Kratom is an herb derived from a plant native to Southeast Asia. Users have opposed efforts to regulate the plant, saying it could be a safer alternative to opioid pain pills.
People are taking the unapproved supplement to treat conditions like pain, anxiety and depression - without medical supervision, FDA Commissioner Dr. Scott Gottlieb said in a statement.
Importers, organized crime or others in the supply chain could be part of conspiracies to distribute illegal opioids, Sharfstein says.
So far, no marketer has tried "to properly develop a drug that includes kratom", Gottlieb said.
But the FDA said Tuesday that kratom carries similar risks, including addiction and death, and the agency is working to block shipments.
"There's clear data on the increasing harms associated with kratom".
Meanwhile, a similarly troubling trend has been seen with kratom.
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The regulator said there are now no approved therapeutic uses of kratom, which is linked to serious side effects such as seizures and liver damage. "In response to a request from the Drug Enforcement Administration (DEA), the FDA has conducted a comprehensive scientific and medical evaluation of two compounds found in kratom".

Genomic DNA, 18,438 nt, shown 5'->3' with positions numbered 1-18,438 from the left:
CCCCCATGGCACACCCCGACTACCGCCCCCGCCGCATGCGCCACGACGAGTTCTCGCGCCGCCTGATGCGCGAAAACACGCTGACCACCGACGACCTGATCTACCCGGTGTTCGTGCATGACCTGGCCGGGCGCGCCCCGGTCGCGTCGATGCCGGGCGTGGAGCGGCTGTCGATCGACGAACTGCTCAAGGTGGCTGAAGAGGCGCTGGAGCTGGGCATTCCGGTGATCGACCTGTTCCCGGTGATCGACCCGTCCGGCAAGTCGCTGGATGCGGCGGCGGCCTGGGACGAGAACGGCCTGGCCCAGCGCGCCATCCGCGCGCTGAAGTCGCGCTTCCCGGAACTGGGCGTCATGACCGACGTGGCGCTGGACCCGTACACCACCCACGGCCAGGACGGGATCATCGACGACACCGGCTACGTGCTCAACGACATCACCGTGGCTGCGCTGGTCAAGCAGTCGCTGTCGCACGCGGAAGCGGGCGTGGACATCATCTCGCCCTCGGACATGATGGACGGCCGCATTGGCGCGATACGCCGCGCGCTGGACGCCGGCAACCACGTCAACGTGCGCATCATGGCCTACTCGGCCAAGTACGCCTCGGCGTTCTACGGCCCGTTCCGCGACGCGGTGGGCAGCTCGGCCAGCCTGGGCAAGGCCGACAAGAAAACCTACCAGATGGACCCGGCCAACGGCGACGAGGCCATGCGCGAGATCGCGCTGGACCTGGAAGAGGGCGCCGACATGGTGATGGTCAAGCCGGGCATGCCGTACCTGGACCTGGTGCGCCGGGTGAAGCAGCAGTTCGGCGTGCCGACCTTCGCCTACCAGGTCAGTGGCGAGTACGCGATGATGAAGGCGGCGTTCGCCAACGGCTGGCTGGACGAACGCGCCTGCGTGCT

Specifically, Gottlieb noted, poison control centers received ten times more calls about kratom in 2015 than they did in 2010.
The fact Gottlieb is speaking to the investigations staff is significant because "if they find people here who are opening the gates to these drugs, there may be opportunities for the FDA to investigate at a high level", says Joshua Sharfstein, former principal deputy FDA commissioner in the Obama administration. "Kratom is also banned in several states, specifically Alabama, Arkansas, Indiana, Tennessee, and Wisconsin and several others have pending legislation to ban it", Gottlieb stated. "In the meantime, based on the weight of the evidence, the FDA will continue to take action on these products in order to protect public health", Gottlieb said in the statement. Across the United States, several reports of deaths and addiction led the Drug Enforcement Administration to place kratom on its list of "drugs and chemicals of concern".
"I understand that there's a lot of interest in the possibility for kratom to be used as a potential therapy for a range of disorders".
"At worldwide mail facilities, the FDA has detained hundreds of shipments of kratom".
Nevertheless, the drug has continued to pop up in supplements, prompting the FDA to issue a health alert in 2014 about kratom-containing dietary supplements and bulk dietary ingredients.